What would Scottish independence mean for Trident?

The UK would struggle to find a new home for its nuclear weapons system.

Among other things, an independent Scotland would require the UK government to find a new home for its Trident nuclear weapons system. It's an issue that has received surprisingly little attention this week, with most commentators focusing on the economic implications of independence, but it is one of the thorniest. Almost all of the UK's nuclear submarines are stationed at the Faslane naval base on the Clyde, while the warheads and missiles are stored at Coulpor on Loch Long, but the unilateralist SNP has long pledged to remove them from Scottish waters if it wins control over defence policy (currently a reserved matter for Westminster).

Initial work has already begun on the replacement of Trident (although the final decision won't be taken until 2017) but finding a new site for the submarines and warheads would dramatically complicate the process. As Professor William Walker wrote in the Scotland on Sunday:

Although a harbour might be adapted to function like Faslane, establishing another Coulport - at a location that would meet stringent safety and logistic requirements - would be extremely difficult. Furthermore, transfer south would require huge investments to replace infrastructure built in Scotland over decades.

The only viable alternative base to Faslane is Devonport in Plymouth, where three Trafalgar-class nuclear submarines are currently stationed (they are in the process of being moved to Faslane). But this still leaves the government without a new site for its missiles and warheads.

In practice, the UK government would likely attempt to persuade Scotland to retain Trident in exchange for concessions on other issues such as the national debt, sterling and North Sea Oil. But with a significant body of political and military opinion now convinced that the costs of Trident outweigh the benefits, the case for UK nuclear disarmament would be all the stronger were Scotland to go it alone.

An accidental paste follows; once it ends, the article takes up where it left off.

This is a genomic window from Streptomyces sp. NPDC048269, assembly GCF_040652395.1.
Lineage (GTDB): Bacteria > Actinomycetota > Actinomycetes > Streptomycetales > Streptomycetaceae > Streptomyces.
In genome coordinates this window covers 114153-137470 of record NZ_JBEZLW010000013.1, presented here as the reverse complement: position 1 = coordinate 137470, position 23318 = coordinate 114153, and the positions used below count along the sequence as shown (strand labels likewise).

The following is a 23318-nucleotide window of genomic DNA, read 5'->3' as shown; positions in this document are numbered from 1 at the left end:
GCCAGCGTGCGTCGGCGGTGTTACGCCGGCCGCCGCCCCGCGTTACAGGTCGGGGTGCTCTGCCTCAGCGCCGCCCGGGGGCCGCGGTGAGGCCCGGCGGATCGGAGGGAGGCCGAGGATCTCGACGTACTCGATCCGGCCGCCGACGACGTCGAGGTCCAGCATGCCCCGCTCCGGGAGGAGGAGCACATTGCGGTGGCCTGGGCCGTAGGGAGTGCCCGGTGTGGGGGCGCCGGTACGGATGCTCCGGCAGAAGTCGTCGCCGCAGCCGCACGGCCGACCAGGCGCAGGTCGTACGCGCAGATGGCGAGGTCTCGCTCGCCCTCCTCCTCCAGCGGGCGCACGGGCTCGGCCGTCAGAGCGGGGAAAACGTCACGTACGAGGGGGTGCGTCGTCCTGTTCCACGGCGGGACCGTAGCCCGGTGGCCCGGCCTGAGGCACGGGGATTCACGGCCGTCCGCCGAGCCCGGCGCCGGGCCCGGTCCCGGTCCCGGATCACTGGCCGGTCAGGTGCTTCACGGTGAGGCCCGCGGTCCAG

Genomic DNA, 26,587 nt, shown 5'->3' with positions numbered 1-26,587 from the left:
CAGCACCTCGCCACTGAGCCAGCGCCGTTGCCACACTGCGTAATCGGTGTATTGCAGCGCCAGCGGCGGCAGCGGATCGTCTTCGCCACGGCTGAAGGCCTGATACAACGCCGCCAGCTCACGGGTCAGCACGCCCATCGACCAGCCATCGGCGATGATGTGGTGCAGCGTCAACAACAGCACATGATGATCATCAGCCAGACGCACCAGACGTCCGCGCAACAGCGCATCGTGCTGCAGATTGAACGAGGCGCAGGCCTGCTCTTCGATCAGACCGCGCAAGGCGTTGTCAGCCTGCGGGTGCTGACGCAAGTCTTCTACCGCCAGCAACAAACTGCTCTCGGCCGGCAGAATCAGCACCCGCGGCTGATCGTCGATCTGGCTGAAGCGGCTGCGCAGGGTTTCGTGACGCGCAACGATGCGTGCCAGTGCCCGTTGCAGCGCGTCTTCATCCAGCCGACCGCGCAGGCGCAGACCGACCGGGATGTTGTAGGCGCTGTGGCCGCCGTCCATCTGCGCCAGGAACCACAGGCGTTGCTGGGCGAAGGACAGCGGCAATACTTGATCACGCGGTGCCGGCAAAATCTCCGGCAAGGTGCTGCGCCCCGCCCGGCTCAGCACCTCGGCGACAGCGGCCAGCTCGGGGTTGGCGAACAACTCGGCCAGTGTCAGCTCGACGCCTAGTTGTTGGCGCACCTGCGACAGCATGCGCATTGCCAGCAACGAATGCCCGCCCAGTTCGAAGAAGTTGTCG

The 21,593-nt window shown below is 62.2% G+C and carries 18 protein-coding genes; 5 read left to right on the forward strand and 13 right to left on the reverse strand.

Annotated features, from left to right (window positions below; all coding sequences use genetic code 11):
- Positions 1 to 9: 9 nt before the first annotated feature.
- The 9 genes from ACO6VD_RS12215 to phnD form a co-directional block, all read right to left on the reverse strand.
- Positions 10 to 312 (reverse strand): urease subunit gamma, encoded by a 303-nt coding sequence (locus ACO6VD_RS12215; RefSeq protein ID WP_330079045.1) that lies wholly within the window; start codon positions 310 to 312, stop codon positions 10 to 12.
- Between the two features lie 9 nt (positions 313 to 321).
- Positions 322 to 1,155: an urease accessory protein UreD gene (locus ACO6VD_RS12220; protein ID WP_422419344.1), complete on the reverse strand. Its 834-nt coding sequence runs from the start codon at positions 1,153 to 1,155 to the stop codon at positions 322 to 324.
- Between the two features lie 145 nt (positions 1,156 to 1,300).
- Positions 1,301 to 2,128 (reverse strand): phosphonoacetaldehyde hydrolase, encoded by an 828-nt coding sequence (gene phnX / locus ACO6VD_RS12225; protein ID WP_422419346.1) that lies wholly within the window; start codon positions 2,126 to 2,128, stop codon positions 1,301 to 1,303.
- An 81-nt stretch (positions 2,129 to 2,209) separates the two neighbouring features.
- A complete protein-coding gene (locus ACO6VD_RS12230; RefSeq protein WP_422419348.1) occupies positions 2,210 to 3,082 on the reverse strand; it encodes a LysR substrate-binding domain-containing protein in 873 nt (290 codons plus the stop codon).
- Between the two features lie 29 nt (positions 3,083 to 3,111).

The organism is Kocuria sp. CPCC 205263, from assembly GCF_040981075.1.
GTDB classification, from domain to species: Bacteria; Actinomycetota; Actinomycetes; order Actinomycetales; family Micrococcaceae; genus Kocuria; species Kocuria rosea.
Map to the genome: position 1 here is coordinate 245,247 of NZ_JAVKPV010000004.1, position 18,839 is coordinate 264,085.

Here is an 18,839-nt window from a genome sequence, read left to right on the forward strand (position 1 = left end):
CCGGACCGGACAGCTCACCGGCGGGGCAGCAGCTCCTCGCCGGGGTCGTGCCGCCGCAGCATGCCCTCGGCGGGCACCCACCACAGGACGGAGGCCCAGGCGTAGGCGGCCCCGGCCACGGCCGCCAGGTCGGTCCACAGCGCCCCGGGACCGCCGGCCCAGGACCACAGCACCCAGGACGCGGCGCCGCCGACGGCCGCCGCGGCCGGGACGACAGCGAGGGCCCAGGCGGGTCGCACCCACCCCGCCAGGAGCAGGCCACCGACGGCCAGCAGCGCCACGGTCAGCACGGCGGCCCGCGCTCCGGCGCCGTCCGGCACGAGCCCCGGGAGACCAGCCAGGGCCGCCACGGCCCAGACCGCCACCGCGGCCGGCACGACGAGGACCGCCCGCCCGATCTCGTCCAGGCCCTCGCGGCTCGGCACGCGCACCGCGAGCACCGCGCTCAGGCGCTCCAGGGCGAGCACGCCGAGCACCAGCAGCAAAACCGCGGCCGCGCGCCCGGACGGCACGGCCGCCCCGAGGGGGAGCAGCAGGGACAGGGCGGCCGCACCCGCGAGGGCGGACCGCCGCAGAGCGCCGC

George Eaton is political editor of the New Statesman.

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Here's something the political class has completely missed about Brexit

As Hillary Clinton could tell them, arguments about trade have a long, long afterlife. 

I frequently hear the same thing at Westminster, regardless of whether or not the person in question voted to leave the European Union or not: that, after March 2019, Brexit will be “over”.

It’s true that on 30 March 2019, the United Kingdom will leave the EU whether the government has reached a deal with the EU27 on its future relationship or not. But as a political issue, Brexit will never be over, regardless of whether it is seen as a success or a failure.

You don’t need to have a crystal ball to know this, you just need to have read a history book, or, failing that, paid any attention to current affairs. The Democratic primaries and presidential election of 2016 hinged, at least in part, on the consequences of the North American Free Trade Association (Nafta). Hillary Clinton defeated a primary opponent, Bernie Sanders, who opposed the deal, and lost to Donald Trump, who also opposed the measure.

Negotiations on Nafta began in 1990 and the agreement was fully ratified by 1993. Economists generally agree that it has, overall, benefited the nations that participate in it. Yet it was still contentious enough to move at least some votes in a presidential election 26 years later.

Even if Brexit turns out to be a tremendous success, which feels like a bold call at this point, not everyone will experience it as one. (A good example of this is the collapse in the value of the pound after Britain’s Leave vote. It has been great news for manufacturers, domestic tourist destinations and businesses who sell to the European Union. It has been bad news for domestic households and businesses who buy from the European Union.)

Bluntly, even a successful Brexit is going to create some losers and an unsuccessful one will create many more. The arguments over it, and the political fissure it creates, will not end on 30 March 2019 or anything like it. 

Stephen Bush is special correspondent at the New Statesman. His daily briefing, Morning Call, provides a quick and essential guide to domestic and global politics.